Why this is important to Wisconsin businesses: The Russian government has lifted the ban on importing poultry meat, frozen beef, and dried and frozen vegetables used in the production of baby food.
The Russian government has moderated the embargo conditions placed on products imported from the U.S., Canada, Australia, the EU countries, Ukraine and several other European countries. According to a ruling published on the official site of the Russian Legal Information Service, the ban has been lifted on poultry meat, frozen beef, and dried and frozen vegetables used in the production of baby food. Importers will have to prove that products entering Russia are intended for children’s consumption. The Ministry of Agriculture has been tasked with developing a method for authenticating these deliveries. It will also determine the acceptable volumes of the imported products that are no longer affected by the ban.
The food embargo was introduced in 2014 in response to the sanctions imposed against Russia in response to Russia's annexation of Crimea and accusations of involvement in Eastern Ukraine. Initially, Russia's embargo included all types of meat, poultry, fish, seafood, dairy and meat products, vegetables, fruit and nuts produced in these countries. However, the ban was soon lifted on lactose-free dairy products. Special products destined for athletes on Russia’s national team, as well as biologically active additives and vitamin-mineral complexes, were also removed from the embargo list.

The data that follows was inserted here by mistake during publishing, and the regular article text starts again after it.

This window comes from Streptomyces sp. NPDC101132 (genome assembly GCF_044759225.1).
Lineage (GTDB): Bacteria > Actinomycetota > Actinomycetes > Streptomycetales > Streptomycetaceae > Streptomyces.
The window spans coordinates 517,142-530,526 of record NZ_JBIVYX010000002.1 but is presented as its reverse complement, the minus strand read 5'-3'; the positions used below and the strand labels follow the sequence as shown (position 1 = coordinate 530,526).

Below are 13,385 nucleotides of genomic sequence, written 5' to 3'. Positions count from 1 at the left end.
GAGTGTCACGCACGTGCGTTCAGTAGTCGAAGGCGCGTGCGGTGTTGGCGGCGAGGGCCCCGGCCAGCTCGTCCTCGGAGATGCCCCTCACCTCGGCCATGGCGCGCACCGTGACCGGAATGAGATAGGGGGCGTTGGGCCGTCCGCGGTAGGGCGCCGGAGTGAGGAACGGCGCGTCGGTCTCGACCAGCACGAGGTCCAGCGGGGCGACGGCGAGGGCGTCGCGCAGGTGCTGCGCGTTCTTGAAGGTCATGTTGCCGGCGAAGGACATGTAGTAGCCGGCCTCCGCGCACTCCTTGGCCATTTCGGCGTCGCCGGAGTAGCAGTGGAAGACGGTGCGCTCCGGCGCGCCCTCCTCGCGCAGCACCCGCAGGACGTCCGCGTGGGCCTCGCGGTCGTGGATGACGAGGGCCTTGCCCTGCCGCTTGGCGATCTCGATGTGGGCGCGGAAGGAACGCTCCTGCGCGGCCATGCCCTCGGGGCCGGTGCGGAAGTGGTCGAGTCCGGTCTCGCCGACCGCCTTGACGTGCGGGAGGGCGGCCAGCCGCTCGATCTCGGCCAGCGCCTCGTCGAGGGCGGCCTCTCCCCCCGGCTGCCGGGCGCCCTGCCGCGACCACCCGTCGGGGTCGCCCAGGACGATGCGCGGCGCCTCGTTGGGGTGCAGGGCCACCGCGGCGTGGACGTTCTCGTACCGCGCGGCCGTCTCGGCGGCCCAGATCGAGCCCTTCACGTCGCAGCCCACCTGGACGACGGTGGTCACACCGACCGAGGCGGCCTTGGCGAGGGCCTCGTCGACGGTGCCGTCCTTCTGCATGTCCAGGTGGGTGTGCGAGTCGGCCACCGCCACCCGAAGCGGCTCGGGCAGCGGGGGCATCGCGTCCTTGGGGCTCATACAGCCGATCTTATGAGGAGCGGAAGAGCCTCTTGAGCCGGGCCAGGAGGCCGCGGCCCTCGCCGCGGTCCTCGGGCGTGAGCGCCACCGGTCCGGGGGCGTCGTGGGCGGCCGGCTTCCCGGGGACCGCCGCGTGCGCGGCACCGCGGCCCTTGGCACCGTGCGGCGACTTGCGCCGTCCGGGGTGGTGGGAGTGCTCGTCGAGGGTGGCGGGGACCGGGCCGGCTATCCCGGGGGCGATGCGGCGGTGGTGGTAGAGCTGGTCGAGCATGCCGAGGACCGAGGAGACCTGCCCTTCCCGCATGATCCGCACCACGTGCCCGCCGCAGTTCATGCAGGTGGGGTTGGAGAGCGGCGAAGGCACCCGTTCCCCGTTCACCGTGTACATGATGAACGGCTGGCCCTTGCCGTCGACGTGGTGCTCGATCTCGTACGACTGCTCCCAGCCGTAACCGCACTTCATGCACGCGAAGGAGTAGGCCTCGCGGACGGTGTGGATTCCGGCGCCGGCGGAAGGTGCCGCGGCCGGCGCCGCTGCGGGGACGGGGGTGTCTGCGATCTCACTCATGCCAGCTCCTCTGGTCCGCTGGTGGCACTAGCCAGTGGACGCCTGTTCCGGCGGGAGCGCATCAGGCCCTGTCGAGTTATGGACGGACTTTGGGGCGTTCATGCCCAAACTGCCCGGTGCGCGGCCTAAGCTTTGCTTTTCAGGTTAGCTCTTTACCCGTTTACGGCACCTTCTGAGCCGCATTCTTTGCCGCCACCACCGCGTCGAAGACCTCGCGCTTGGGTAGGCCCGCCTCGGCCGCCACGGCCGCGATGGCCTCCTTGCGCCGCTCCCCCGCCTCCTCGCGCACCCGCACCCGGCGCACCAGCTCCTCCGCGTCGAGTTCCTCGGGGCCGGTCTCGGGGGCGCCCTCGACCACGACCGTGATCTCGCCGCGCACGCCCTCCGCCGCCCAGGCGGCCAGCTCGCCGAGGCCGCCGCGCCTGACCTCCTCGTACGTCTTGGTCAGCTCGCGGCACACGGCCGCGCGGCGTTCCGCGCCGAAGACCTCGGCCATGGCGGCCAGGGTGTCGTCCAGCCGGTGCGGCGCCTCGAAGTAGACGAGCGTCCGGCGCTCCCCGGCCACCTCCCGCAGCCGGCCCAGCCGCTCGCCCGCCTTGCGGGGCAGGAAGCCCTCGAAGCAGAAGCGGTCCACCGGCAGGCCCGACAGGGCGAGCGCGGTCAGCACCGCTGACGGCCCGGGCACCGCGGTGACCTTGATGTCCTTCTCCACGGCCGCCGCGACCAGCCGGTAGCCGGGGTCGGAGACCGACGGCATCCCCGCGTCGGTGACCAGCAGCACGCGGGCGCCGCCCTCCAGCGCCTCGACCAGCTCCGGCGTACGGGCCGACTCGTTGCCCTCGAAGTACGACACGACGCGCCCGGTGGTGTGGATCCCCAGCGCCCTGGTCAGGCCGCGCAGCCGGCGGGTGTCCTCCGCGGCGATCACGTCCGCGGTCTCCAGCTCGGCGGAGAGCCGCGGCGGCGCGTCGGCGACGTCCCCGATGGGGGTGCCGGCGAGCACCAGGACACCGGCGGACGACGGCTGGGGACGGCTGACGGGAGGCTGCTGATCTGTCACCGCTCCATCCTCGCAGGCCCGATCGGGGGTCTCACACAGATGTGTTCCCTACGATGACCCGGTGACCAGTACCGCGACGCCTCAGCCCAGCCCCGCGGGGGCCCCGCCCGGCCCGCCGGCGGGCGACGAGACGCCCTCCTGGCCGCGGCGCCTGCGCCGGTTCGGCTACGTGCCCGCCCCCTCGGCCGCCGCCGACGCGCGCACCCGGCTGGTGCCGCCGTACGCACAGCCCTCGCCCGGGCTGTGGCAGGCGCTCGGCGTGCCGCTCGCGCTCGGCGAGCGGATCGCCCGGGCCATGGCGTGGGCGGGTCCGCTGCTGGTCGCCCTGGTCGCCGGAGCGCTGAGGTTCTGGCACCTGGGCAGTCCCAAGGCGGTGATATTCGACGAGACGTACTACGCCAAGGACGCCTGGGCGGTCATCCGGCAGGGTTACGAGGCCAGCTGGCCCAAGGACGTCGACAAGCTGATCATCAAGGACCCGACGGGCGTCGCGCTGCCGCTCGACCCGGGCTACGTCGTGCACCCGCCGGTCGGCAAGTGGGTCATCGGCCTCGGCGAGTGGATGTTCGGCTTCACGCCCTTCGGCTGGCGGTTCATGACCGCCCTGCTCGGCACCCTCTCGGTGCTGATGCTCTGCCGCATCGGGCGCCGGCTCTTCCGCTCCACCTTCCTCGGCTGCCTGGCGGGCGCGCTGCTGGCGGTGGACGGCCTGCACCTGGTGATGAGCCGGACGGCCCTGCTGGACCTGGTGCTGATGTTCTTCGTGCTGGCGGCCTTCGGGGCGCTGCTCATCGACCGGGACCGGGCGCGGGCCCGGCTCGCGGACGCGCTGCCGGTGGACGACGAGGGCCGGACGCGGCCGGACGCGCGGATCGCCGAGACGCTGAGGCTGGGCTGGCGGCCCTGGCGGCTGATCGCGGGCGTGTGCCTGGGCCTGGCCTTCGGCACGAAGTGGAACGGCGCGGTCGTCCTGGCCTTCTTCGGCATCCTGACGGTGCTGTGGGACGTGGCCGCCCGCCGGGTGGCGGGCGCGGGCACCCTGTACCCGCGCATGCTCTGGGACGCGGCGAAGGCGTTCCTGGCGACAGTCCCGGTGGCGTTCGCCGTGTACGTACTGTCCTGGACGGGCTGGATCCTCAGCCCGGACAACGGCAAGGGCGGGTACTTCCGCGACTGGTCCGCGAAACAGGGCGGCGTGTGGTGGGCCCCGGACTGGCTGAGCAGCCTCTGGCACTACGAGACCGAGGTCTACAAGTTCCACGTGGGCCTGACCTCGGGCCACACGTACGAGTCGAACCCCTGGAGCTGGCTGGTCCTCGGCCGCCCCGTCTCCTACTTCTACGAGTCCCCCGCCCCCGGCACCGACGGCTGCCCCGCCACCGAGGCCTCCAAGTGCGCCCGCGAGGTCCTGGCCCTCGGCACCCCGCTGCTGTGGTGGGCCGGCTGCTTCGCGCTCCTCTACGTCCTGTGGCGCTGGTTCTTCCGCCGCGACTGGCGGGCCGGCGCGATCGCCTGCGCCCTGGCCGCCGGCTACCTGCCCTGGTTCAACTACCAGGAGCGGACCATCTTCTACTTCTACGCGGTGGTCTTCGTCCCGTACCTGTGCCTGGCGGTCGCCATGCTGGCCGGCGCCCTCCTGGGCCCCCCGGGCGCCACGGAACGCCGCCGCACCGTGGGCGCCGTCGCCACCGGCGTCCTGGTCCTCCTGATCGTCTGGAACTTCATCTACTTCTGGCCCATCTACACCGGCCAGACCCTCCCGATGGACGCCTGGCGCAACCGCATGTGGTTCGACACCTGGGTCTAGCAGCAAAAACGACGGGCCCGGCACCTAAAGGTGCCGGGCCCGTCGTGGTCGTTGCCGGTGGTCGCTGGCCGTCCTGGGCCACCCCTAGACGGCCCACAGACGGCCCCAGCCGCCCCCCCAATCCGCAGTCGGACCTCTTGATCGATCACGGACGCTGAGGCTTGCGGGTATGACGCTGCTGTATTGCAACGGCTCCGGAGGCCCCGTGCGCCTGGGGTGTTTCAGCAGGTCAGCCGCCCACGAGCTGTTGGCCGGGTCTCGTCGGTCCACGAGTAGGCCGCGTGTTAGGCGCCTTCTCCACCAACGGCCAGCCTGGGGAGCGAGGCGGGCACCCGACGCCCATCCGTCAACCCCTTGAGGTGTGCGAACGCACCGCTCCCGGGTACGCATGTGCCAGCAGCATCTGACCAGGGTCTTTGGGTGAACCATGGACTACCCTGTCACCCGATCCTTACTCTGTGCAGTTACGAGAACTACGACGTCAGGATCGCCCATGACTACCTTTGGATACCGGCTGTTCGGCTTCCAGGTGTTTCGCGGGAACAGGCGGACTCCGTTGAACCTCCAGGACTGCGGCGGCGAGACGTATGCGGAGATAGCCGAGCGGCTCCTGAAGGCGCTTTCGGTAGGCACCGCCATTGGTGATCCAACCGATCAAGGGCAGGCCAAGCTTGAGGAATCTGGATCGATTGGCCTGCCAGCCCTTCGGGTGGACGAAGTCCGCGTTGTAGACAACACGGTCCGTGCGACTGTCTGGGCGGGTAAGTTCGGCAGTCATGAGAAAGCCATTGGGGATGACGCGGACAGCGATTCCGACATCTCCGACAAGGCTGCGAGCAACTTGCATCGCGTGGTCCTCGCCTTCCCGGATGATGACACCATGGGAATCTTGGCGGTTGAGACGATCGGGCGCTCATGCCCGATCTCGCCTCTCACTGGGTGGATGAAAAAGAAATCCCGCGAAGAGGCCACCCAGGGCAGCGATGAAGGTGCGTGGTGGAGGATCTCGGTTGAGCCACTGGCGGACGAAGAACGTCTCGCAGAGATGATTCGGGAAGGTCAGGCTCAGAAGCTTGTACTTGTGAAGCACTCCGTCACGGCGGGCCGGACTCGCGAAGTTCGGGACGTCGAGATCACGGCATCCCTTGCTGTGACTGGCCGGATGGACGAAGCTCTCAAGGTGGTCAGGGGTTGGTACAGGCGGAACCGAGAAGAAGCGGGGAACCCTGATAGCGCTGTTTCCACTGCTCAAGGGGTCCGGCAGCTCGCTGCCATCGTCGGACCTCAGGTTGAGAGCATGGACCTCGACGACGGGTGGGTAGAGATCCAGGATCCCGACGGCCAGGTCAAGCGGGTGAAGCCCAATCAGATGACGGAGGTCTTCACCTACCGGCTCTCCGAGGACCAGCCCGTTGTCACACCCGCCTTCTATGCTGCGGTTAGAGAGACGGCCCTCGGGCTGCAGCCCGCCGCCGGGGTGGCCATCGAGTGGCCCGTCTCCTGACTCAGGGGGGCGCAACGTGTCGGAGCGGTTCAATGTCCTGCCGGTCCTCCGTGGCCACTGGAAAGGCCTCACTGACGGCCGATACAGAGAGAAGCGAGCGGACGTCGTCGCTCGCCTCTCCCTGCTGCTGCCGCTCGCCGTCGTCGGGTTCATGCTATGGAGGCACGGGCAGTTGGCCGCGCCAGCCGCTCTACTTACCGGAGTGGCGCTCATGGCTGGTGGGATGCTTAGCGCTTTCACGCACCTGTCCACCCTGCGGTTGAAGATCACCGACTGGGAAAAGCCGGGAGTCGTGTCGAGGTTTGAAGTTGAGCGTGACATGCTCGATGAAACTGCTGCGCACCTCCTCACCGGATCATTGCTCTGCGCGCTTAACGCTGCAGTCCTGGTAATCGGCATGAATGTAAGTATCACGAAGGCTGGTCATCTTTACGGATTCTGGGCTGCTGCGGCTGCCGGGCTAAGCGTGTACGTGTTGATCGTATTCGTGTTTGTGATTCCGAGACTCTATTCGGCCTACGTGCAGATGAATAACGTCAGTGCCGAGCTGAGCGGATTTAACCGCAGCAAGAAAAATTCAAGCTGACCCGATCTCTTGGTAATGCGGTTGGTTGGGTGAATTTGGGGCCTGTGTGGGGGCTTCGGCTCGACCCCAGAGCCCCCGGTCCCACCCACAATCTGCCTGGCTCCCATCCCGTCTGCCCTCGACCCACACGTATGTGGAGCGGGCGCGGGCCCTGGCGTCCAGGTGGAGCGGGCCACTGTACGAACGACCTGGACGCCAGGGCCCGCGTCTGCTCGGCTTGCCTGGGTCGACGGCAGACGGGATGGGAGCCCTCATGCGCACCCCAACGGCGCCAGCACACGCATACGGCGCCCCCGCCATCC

At the end of May, Russian Prime Minister Dmitry Medvedev ordered the government to extend the embargo through the end of 2017, saying that he was concerned about the interests of the domestic agricultural industry.
“Those in the agricultural business and industry – both large agricultural companies and relatively small ones – will receive a longer period for planning their investments, something they had asked us for on many occasions,” Medvedev said at a meeting with members of the Russian Industrialists and Entrepreneurs Union. “They will also have the opportunity to see what will happen in the longer term.”